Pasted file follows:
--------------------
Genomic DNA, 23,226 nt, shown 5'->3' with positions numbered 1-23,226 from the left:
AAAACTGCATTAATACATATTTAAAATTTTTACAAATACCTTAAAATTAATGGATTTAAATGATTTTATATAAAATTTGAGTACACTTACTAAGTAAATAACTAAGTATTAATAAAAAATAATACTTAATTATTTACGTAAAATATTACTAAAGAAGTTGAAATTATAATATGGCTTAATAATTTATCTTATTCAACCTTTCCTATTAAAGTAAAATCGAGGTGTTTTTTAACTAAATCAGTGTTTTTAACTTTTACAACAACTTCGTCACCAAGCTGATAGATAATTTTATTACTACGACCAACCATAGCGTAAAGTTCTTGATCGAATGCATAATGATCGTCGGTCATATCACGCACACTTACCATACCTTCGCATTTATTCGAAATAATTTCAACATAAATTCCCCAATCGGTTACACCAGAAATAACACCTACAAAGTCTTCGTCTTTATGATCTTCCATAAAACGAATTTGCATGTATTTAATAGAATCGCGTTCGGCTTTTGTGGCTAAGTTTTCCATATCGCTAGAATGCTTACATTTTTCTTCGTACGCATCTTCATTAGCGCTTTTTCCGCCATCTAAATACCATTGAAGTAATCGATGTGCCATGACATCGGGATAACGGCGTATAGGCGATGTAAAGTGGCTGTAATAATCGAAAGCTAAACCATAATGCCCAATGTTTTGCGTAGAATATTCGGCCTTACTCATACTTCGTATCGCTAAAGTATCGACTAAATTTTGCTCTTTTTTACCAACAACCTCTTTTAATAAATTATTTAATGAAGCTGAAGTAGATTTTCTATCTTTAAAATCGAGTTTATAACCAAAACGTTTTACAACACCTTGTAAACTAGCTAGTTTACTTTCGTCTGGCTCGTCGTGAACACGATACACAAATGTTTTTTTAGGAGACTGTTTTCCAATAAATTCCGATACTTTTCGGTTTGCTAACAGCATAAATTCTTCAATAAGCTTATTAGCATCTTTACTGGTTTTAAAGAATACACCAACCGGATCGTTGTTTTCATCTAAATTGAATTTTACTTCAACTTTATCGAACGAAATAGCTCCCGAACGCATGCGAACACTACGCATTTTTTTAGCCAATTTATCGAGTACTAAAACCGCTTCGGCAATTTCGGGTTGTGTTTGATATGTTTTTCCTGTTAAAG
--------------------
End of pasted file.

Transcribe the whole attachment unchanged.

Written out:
Genomic DNA, 23,226 nt, shown 5'->3' with positions numbered 1-23,226 from the left:
AAAACTGCATTAATACATATTTAAAATTTTTACAAATACCTTAAAATTAATGGATTTAAATGATTTTATATAAAATTTGAGTACACTTACTAAGTAAATAACTAAGTATTAATAAAAAATAATACTTAATTATTTACGTAAAATATTACTAAAGAAGTTGAAATTATAATATGGCTTAATAATTTATCTTATTCAACCTTTCCTATTAAAGTAAAATCGAGGTGTTTTTTAACTAAATCAGTGTTTTTAACTTTTACAACAACTTCGTCACCAAGCTGATAGATAATTTTATTACTACGACCAACCATAGCGTAAAGTTCTTGATCGAATGCATAATGATCGTCGGTCATATCACGCACACTTACCATACCTTCGCATTTATTCGAAATAATTTCAACATAAATTCCCCAATCGGTTACACCAGAAATAACACCTACAAAGTCTTCGTCTTTATGATCTTCCATAAAACGAATTTGCATGTATTTAATAGAATCGCGTTCGGCTTTTGTGGCTAAGTTTTCCATATCGCTAGAATGCTTACATTTTTCTTCGTACGCATCTTCATTAGCGCTTTTTCCGCCATCTAAATACCATTGAAGTAATCGATGTGCCATGACATCGGGATAACGGCGTATAGGCGATGTAAAGTGGCTGTAATAATCGAAAGCTAAACCATAATGCCCAATGTTTTGCGTAGAATATTCGGCCTTACTCATACTTCGTATCGCTAAAGTATCGACTAAATTTTGCTCTTTTTTACCAACAACCTCTTTTAATAAATTATTTAATGAAGCTGAAGTAGATTTTCTATCTTTAAAATCGAGTTTATAACCAAAACGTTTTACAACACCTTGTAAACTAGCTAGTTTACTTTCGTCTGGCTCGTCGTGAACACGATACACAAATGTTTTTTTAGGAGACTGTTTTCCAATAAATTCCGATACTTTTCGGTTTGCTAACAGCATAAATTCTTCAATAAGCTTATTAGCATCTTTACTGGTTTTAAAGAATACACCAACCGGATCGTTGTTTTCATCTAAATTGAATTTTACTTCAACTTTATCGAACGAAATAGCTCCCGAACGCATGCGAACACTACGCATTTTTTTAGCCAATTTATCGAGTACTAAAACCGCTTCGGCAATTTCGGGTTGTGTTTGATATGTTTTTCCTGTTAAAG